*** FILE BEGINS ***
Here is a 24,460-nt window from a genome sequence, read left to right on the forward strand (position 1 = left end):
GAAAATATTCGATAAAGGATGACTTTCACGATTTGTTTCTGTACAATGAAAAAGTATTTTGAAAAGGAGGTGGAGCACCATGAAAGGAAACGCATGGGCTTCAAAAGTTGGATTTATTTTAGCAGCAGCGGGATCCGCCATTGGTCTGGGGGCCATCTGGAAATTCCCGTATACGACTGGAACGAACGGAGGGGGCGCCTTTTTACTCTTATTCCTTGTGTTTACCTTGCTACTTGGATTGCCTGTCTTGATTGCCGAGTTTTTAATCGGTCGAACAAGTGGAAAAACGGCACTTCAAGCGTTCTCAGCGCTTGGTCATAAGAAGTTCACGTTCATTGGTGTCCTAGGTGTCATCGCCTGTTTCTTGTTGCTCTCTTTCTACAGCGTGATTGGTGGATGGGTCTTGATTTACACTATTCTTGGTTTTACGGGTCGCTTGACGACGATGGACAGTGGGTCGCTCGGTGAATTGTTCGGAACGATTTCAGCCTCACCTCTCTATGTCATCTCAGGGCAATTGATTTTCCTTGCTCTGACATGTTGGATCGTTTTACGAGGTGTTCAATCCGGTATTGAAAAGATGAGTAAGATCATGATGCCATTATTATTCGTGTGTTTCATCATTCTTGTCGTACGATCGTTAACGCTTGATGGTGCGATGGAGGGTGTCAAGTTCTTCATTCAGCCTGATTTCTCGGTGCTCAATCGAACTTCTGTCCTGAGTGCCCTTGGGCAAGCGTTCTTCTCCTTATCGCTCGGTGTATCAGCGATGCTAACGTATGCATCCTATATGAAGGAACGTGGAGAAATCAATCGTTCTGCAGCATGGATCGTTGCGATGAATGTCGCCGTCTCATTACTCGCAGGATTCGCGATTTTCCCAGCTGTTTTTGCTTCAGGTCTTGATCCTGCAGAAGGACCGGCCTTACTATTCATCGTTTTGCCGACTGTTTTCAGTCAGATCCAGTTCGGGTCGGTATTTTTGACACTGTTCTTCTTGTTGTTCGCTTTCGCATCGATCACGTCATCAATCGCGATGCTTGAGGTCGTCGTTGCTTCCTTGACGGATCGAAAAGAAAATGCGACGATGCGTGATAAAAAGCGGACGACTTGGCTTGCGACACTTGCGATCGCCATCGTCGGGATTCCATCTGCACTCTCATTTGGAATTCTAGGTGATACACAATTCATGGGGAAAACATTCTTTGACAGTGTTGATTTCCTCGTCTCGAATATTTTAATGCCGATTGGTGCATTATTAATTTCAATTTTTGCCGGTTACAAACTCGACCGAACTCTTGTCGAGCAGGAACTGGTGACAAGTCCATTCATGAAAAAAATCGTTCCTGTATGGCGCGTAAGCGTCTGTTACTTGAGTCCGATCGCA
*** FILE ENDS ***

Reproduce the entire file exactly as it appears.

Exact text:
Here is a 24,460-nt window from a genome sequence, read left to right on the forward strand (position 1 = left end):
GAAAATATTCGATAAAGGATGACTTTCACGATTTGTTTCTGTACAATGAAAAAGTATTTTGAAAAGGAGGTGGAGCACCATGAAAGGAAACGCATGGGCTTCAAAAGTTGGATTTATTTTAGCAGCAGCGGGATCCGCCATTGGTCTGGGGGCCATCTGGAAATTCCCGTATACGACTGGAACGAACGGAGGGGGCGCCTTTTTACTCTTATTCCTTGTGTTTACCTTGCTACTTGGATTGCCTGTCTTGATTGCCGAGTTTTTAATCGGTCGAACAAGTGGAAAAACGGCACTTCAAGCGTTCTCAGCGCTTGGTCATAAGAAGTTCACGTTCATTGGTGTCCTAGGTGTCATCGCCTGTTTCTTGTTGCTCTCTTTCTACAGCGTGATTGGTGGATGGGTCTTGATTTACACTATTCTTGGTTTTACGGGTCGCTTGACGACGATGGACAGTGGGTCGCTCGGTGAATTGTTCGGAACGATTTCAGCCTCACCTCTCTATGTCATCTCAGGGCAATTGATTTTCCTTGCTCTGACATGTTGGATCGTTTTACGAGGTGTTCAATCCGGTATTGAAAAGATGAGTAAGATCATGATGCCATTATTATTCGTGTGTTTCATCATTCTTGTCGTACGATCGTTAACGCTTGATGGTGCGATGGAGGGTGTCAAGTTCTTCATTCAGCCTGATTTCTCGGTGCTCAATCGAACTTCTGTCCTGAGTGCCCTTGGGCAAGCGTTCTTCTCCTTATCGCTCGGTGTATCAGCGATGCTAACGTATGCATCCTATATGAAGGAACGTGGAGAAATCAATCGTTCTGCAGCATGGATCGTTGCGATGAATGTCGCCGTCTCATTACTCGCAGGATTCGCGATTTTCCCAGCTGTTTTTGCTTCAGGTCTTGATCCTGCAGAAGGACCGGCCTTACTATTCATCGTTTTGCCGACTGTTTTCAGTCAGATCCAGTTCGGGTCGGTATTTTTGACACTGTTCTTCTTGTTGTTCGCTTTCGCATCGATCACGTCATCAATCGCGATGCTTGAGGTCGTCGTTGCTTCCTTGACGGATCGAAAAGAAAATGCGACGATGCGTGATAAAAAGCGGACGACTTGGCTTGCGACACTTGCGATCGCCATCGTCGGGATTCCATCTGCACTCTCATTTGGAATTCTAGGTGATACACAATTCATGGGGAAAACATTCTTTGACAGTGTTGATTTCCTCGTCTCGAATATTTTAATGCCGATTGGTGCATTATTAATTTCAATTTTTGCCGGTTACAAACTCGACCGAACTCTTGTCGAGCAGGAACTGGTGACAAGTCCATTCATGAAAAAAATCGTTCCTGTATGGCGCGTAAGCGTCTGTTACTTGAGTCCGATCGCA